- Penny James, Direct Line CEO, and Nimesh Patel, Spirax-Sarco Engineering CFO, to steer new FTSE Women Leaders Review
- both leaders will seek to build on the success of Hampton-Alexander and Davies Reviews in urging businesses to open up more opportunities for women at the highest level
- in February the Review published its first report, which found that almost 40% of UK FTSE 100 board positions are now held by women, and announced new recommendations
Penny James and Nimesh Patel have today (Thursday 14 April) been confirmed as co-chairs of the government-backed FTSE Women Leaders Review, which monitors women’s representation in leadership positions at the UK’s biggest companies.
Following on from the highly successful Hampton-Alexander and Davies Reviews, the FTSE Women Leaders Review urges companies to continue raising their game on gender diversity and open up opportunities to everyone.
Penny James is CEO of Direct Line Group, which encompasses well-known British brands including Churchill and Green Flag, as well as Senior Independent Director at Hargreaves Lansdown. Before joining Direct Line, Penny held a number of senior roles in the insurance industry.
Nimesh Patel is CFO of Spirax-Sarco Engineering, a FTSE 100 company based in the South-West of the UK, having previously served in the same role for the De Beers Group. Nimesh is also a Trustee of ReachOut, a mentoring charity for young people from disadvantaged backgrounds.
Business Secretary Kwasi Kwarteng said:
Companies are more profitable and prosperous when they embrace the talents of the whole population. That’s why we want to ensure everyone, whatever their background, has equal opportunity to succeed and achieve on merit.
While our voluntary, business-led approach has opened up more senior opportunities for women, there’s always room for improvement.
Penny and Nimesh, with their impressive track records at the highest levels of business, will be perfectly placed to help continue to champion women in the boardroom.
Denise Wilson, who was instrumental to the success of the previous Hampton-Alexander Review, will continue as Chief Executive, bringing with her extensive knowledge and experience that will be invaluable in this next phase.
Minister for Women and Equalities, Liz Truss, said:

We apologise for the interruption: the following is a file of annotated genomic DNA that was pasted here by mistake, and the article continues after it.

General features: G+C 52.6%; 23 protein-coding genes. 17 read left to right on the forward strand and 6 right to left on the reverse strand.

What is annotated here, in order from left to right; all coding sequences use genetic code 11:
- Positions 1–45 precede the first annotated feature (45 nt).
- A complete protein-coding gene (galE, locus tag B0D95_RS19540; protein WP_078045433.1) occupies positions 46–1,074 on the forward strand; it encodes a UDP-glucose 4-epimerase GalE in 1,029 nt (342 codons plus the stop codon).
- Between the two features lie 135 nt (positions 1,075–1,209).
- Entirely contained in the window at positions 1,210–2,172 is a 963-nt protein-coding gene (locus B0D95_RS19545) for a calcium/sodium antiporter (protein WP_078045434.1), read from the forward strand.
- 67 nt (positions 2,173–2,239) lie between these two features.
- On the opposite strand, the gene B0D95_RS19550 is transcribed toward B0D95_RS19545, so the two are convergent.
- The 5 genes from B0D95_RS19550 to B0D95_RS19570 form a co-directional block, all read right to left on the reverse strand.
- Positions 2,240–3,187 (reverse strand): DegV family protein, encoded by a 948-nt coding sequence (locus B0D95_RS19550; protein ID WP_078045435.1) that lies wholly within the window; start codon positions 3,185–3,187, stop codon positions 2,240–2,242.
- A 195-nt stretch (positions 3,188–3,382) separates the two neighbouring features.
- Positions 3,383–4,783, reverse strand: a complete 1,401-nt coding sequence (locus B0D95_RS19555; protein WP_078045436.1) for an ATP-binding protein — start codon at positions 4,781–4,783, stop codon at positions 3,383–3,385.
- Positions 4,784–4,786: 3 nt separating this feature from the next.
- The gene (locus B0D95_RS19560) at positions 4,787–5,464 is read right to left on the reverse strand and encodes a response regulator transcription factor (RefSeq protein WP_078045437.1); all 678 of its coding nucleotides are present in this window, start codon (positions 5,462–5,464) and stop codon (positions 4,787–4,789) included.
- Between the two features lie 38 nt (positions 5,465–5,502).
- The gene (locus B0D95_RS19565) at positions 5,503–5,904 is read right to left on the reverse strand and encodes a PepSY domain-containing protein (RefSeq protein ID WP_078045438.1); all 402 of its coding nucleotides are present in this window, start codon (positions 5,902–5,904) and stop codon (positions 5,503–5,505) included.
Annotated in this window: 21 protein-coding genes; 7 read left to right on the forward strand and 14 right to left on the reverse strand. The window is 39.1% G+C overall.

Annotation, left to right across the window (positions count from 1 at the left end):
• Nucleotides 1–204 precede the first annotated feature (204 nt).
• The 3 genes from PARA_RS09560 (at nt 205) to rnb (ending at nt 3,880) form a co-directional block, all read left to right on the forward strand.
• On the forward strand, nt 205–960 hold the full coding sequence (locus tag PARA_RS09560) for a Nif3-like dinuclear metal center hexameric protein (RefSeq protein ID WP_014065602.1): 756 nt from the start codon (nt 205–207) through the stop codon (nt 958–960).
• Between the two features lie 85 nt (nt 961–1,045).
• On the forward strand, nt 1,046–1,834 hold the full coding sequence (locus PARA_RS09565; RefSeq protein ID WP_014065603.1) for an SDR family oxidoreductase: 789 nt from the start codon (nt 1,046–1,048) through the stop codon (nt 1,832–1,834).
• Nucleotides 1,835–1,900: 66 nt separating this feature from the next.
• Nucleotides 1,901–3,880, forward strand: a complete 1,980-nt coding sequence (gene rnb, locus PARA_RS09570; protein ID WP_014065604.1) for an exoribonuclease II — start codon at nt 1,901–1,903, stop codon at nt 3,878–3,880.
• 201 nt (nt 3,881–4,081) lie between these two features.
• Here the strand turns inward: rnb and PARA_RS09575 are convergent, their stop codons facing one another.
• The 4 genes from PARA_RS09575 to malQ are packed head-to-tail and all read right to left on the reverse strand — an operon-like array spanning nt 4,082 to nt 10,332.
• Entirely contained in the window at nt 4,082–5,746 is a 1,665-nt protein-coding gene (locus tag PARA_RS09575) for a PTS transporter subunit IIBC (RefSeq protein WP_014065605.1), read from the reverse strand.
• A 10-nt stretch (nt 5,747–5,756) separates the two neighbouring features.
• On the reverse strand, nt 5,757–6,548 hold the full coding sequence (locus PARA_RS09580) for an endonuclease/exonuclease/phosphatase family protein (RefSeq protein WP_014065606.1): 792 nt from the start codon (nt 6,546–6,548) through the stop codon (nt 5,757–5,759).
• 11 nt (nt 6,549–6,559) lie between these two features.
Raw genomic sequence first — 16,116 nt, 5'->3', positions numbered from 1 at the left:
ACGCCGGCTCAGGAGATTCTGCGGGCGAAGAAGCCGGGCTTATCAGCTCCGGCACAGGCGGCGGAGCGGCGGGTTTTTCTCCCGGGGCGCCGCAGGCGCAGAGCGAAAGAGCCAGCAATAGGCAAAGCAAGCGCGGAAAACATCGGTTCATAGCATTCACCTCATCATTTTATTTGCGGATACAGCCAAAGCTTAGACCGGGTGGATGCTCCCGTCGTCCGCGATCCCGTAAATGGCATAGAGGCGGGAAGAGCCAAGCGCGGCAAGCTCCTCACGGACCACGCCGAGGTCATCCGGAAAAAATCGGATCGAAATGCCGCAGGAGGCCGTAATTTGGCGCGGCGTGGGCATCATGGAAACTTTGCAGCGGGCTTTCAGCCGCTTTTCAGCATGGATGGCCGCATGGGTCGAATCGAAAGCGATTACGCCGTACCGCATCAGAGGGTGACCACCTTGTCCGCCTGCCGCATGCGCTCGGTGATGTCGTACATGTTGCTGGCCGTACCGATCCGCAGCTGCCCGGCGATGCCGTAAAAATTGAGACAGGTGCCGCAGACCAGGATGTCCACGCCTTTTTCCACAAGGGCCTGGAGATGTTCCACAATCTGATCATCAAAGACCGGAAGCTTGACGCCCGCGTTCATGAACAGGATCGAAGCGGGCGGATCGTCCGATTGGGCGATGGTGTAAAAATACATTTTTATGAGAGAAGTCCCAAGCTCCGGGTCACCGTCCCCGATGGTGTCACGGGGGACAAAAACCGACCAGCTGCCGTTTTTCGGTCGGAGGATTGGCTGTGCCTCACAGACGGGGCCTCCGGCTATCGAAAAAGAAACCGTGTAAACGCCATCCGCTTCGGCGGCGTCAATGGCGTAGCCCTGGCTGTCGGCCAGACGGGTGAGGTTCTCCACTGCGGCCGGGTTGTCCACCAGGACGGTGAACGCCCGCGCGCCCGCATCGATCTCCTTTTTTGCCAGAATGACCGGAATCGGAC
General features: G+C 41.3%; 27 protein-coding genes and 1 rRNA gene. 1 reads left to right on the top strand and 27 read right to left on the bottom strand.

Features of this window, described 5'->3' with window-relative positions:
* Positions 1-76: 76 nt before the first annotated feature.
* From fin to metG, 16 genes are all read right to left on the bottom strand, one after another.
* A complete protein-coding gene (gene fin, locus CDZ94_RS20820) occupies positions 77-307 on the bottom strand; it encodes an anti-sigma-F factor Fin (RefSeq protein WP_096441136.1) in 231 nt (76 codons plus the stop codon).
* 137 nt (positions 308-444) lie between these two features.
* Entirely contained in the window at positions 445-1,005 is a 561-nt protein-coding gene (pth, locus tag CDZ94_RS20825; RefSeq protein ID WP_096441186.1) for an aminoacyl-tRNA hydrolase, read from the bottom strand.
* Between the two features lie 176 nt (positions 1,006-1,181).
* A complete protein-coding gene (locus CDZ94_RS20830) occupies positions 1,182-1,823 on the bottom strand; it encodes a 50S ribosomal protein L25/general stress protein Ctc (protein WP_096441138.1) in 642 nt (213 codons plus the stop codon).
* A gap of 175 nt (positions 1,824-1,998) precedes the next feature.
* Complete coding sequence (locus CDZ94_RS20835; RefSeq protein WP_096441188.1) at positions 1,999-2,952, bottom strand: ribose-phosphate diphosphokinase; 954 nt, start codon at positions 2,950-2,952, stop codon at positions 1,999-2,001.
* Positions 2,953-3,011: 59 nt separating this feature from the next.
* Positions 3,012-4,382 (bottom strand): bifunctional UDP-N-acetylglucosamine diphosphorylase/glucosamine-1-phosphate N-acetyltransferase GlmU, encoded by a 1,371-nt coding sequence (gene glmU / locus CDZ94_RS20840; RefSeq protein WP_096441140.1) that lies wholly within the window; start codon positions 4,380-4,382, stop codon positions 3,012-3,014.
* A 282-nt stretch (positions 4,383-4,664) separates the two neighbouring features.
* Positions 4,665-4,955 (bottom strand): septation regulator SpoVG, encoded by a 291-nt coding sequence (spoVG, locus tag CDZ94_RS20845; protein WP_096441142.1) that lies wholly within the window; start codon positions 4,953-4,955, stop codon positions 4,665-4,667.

I welcome the appointment of the new co-chairs and the recommendations of the FTSE Women Leaders Review. Increasing the representation of women at senior levels is not only the mark of forward-thinking organisations, it’s just good business sense.
We will shortly put forward a range of measures to advance equality for women at work, increasing opportunity, and tackling the issues that are holding women back as we look to ensure that everyone can reach their full potential.
CEO of Direct Line, Penny James, said:
I believe that if you are in a position to effect change you should so I was glad to accept this tremendous opportunity. The case for increasing women’s representation on boards and in senior leadership is well known and it’s now time to build on the advances, remove barriers to progression and drive further change. I look forward to working alongside Nimesh, Denise Wilson, the Review’s CEO who has led the work so successfully, and the Review’s supporters to advocate for and encourage business to deliver on its recommendations and provide transparency on progress.
CFO of Spirax-Sarco Engineering, Nimesh Patel, said:
It’s an honour to help lead the next phase of this Review which will not only seek to increase the gender representation in the boardroom and in Leadership teams, but will help break the bias, ensuring that there are more women in key senior roles. I’m looking forward to working alongside Penny and Denise to promote the empowerment needed to create a more equal set of opportunities across UK businesses.
Over the last 10 years, the government’s unique voluntary approach to improving women’s representation – without the use of mandatory quotas – has proven successful.